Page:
Commentary

September 26, 2013

Suicide Prevention: Don’t be afraid to ask ‘why’

Commentary by Anonymous
97th Air Mobility Wing

ALTUS AIR FORCE BASE, Okla. – I was a young Airman, accused of a crime I didn’t commit – I faced a court martial with an outcome of a dishonorable discharge, years in prison and civil limitations for the rest of my life. I was ultimately found not guilty, but not before I tried to kill myself.

I was new to the Air Force. I was looking forward to a long career, hoping to make senior master sergeant or chief someday.

All my goals were shaken one day when I had to report to my base’s Air Force Office of Special Investigations.

For a year and a half, I had a shadow over me. I did my best to work hard, learn my job, and earn the respect of my peers and supervisors; then the day came I was told a court martial was in my future. I was denied promotion to senior airman, stripped of my security clearance, and lost my flight’s support by being moved to another section.

I found myself in a black hole I couldn’t escape from.

Nobody asked if I needed counseling from a chaplain. Nobody asked if I was okay. Nobody seemed to care except for a couple of friends and my family back home.

We are all Airmen. We are all supposed to look out for one another, care for each other. Each lost life only diminishes the force as a whole. I wish more people had checked up on me. I might not have sunk so low.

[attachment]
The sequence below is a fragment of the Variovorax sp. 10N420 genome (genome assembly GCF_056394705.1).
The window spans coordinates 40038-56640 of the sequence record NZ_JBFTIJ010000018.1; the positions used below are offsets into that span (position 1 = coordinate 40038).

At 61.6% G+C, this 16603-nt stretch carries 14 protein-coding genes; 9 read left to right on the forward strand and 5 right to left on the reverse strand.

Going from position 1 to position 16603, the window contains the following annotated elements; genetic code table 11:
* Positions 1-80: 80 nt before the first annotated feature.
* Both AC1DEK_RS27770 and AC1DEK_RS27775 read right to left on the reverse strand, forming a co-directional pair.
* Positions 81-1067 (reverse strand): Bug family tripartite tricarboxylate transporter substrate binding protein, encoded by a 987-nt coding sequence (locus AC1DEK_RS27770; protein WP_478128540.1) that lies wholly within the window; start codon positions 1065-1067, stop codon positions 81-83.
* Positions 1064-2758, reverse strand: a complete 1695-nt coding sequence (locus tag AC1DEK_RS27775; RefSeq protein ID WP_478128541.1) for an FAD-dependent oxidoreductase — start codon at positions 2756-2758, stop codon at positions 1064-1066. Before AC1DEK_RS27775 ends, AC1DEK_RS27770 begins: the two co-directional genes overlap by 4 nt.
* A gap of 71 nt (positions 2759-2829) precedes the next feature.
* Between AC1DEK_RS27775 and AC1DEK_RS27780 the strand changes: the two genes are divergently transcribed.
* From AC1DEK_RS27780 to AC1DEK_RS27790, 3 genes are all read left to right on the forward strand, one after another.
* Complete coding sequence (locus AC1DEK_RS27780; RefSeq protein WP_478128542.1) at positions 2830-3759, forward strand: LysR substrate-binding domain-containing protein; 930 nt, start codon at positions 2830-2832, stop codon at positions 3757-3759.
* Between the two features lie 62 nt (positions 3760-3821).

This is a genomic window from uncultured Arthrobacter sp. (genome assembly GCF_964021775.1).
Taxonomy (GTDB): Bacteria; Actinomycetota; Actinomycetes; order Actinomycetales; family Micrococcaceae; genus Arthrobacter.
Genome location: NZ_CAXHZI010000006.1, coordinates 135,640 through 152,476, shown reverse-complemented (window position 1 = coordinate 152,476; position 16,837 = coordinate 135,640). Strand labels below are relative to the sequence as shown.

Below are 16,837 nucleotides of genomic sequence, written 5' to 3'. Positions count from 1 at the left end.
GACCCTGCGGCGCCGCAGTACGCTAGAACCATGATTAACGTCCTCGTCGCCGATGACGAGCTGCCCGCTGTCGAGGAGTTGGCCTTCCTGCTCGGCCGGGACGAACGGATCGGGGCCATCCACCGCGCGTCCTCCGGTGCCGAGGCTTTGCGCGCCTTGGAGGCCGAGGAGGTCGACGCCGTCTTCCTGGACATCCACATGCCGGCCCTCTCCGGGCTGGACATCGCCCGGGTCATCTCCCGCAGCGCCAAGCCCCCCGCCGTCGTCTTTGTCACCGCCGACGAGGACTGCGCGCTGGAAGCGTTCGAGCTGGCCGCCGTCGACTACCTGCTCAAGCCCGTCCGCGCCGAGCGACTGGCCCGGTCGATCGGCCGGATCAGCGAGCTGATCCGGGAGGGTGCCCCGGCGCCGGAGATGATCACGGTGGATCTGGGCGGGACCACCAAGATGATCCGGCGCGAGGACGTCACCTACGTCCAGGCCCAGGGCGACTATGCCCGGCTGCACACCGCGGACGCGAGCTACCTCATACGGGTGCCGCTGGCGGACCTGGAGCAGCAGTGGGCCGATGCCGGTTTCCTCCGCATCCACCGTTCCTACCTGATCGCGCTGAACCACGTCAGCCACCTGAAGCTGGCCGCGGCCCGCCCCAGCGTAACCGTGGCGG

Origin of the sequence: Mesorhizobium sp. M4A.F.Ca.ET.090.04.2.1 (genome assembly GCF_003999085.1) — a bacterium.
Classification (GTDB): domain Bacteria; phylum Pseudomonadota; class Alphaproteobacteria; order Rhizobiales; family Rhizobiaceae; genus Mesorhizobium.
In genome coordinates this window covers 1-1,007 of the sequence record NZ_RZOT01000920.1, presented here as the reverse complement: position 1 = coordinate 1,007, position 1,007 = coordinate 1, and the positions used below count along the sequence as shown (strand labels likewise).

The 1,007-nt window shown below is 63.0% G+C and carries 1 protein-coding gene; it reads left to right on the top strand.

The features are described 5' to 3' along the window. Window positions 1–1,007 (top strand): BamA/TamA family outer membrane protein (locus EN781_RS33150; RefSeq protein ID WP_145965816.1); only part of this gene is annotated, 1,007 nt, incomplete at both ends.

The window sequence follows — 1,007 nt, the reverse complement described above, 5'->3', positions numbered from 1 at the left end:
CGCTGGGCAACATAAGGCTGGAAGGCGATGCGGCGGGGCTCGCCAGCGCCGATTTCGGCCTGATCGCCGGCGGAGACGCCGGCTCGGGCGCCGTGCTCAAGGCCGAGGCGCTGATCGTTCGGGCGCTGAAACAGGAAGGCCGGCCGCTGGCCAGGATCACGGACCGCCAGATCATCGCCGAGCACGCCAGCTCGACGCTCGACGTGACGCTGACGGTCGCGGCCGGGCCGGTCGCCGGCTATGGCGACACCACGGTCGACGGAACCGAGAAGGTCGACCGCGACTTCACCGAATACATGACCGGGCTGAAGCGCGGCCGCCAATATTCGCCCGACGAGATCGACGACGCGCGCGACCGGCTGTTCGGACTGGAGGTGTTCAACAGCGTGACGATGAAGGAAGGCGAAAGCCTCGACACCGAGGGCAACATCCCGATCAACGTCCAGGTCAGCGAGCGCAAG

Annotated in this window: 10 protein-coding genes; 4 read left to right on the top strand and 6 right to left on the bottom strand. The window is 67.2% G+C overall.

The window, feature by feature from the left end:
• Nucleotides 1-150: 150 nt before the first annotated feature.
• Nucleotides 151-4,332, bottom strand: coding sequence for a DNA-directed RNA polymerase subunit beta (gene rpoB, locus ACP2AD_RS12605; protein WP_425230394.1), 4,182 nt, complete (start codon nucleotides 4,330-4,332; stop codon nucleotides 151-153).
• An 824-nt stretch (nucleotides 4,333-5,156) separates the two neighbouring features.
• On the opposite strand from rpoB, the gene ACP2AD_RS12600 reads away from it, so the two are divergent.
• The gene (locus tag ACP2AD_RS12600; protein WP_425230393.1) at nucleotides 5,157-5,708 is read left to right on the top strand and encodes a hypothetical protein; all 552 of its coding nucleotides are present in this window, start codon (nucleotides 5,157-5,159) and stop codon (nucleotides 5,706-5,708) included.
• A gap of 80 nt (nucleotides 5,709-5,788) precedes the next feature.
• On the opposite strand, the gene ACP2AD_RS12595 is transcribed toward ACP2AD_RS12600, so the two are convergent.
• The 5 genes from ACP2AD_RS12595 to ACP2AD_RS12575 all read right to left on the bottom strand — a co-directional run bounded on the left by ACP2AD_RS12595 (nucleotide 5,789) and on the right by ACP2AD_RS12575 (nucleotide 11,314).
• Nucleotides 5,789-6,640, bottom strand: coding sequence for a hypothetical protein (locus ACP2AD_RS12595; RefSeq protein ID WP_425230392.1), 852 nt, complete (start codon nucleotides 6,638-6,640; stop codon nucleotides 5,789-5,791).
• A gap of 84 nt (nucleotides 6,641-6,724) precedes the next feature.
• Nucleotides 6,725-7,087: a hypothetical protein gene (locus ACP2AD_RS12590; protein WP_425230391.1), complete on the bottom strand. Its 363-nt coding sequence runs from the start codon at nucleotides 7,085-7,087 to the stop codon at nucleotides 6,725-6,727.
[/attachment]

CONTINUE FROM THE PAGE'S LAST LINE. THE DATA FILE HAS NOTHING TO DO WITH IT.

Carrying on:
I soon turned 21, and I drank.

I became an alcoholic. Every day after work I went home, showered, and hit the bars. I was having fun forgetting my worries.

I arrived to work late and smelling of alcohol. What did I care? These weren’t my co-workers who had my back. These were strangers. I worked for them during the day and went to my room at night.

I was in a darkness that I didn’t know how to get out of. I found myself several times in my truck wanting to drive as fast as possible, hit a pole, and end it all.

Nobody saw the signs.

My best friend, my co-worker, the man I consider a brother, was the only one who saw my pain. He asked me why I had a large amounts alcohol in my room. He didn’t chew me out, give me paperwork and leave, unlike some supervisors.

He asked why I was doing something that wasn’t me. He asked me why I was broke all the time when I lived in the dorms and didn’t have bills. He asked me why I looked terrible in uniform when I used to have pride in my appearance. He asked, and I answered.

I told him I was lost. I didn’t see a future for myself. I didn’t know who to turn to for help. I told him everything.

He took me into his family. He showed me I was wanted. He showed me that people cared for me. He showed me why I should live and who I would hurt if I didn’t, so I decided to live.

I was eventually found not guilty of the crime I was accused of. I was able to go back to work, to my friends. My whole life was opened again for me.

I am now ashamed for my thoughts of suicide. I could never imagine the pain I almost inflicted upon my friends and family. I can’t fathom never meeting my wife or seeing my baby boy growing up.

I owe everything I am now to my friend – all because he asked “why.”




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(U.S. Air Force photo/Senior Airman Brett Clashman)

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